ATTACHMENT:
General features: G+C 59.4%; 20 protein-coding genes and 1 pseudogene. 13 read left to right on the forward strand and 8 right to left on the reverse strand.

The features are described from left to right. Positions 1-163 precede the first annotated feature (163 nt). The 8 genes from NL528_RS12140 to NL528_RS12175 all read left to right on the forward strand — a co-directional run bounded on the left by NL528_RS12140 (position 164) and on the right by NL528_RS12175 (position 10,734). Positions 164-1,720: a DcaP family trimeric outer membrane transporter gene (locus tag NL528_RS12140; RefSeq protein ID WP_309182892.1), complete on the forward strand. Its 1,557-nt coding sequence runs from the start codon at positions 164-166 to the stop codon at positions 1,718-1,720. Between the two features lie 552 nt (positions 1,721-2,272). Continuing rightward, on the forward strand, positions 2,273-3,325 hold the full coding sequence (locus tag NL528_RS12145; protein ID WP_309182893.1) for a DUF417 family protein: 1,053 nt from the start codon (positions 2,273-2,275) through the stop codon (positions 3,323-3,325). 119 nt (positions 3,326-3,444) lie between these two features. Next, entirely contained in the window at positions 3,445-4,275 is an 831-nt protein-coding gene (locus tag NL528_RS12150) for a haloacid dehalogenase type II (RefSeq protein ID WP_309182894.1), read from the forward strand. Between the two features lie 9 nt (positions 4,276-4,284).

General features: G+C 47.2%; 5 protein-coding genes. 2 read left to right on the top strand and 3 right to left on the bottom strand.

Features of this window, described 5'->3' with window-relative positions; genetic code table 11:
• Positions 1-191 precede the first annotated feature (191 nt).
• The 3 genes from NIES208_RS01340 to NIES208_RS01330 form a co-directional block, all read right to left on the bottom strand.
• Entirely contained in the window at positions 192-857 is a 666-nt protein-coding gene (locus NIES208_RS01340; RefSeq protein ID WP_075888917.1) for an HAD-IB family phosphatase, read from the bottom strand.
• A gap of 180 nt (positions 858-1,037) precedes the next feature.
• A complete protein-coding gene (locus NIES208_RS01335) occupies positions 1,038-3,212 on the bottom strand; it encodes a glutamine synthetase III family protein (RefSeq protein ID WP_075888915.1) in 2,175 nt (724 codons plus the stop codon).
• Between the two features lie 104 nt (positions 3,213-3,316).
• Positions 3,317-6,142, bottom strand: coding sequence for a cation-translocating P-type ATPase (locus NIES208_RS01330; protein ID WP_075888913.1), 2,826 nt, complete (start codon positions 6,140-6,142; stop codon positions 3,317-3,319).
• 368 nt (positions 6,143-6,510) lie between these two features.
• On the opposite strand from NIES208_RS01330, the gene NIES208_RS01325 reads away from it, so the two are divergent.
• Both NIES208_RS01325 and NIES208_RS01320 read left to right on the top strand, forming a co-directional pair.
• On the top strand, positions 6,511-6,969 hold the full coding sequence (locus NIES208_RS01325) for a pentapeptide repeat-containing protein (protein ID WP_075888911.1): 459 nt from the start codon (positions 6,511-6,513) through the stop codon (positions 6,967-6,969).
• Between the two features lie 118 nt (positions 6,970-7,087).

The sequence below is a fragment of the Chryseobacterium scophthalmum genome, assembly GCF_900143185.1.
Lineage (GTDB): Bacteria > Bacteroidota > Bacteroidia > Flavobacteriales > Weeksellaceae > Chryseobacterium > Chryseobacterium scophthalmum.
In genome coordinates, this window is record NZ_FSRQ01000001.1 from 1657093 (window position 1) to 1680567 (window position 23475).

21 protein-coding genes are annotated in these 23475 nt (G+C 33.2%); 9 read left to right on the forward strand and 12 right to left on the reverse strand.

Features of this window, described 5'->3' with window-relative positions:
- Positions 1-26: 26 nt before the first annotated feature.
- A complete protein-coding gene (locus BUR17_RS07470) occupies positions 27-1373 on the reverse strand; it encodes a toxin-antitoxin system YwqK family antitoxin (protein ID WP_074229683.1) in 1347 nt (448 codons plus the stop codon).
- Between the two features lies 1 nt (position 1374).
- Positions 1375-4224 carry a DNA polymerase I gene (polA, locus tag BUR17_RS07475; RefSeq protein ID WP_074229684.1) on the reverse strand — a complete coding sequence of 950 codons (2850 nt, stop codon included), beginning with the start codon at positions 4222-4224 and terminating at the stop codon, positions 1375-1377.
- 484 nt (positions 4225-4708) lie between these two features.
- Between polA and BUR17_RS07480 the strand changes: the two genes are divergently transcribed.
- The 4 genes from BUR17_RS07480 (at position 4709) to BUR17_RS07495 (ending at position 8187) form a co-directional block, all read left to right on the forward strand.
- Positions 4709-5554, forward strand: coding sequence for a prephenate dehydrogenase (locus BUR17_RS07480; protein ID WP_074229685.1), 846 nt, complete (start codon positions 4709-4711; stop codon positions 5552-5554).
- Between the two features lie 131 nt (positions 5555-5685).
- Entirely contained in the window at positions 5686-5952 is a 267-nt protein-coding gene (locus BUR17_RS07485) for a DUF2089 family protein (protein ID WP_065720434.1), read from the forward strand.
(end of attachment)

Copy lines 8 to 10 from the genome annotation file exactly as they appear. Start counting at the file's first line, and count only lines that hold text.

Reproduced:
• A gap of 180 nt (positions 858-1,037) precedes the next feature.
• A complete protein-coding gene (locus NIES208_RS01335) occupies positions 1,038-3,212 on the bottom strand; it encodes a glutamine synthetase III family protein (RefSeq protein ID WP_075888915.1) in 2,175 nt (724 codons plus the stop codon).
• Between the two features lie 104 nt (positions 3,213-3,316).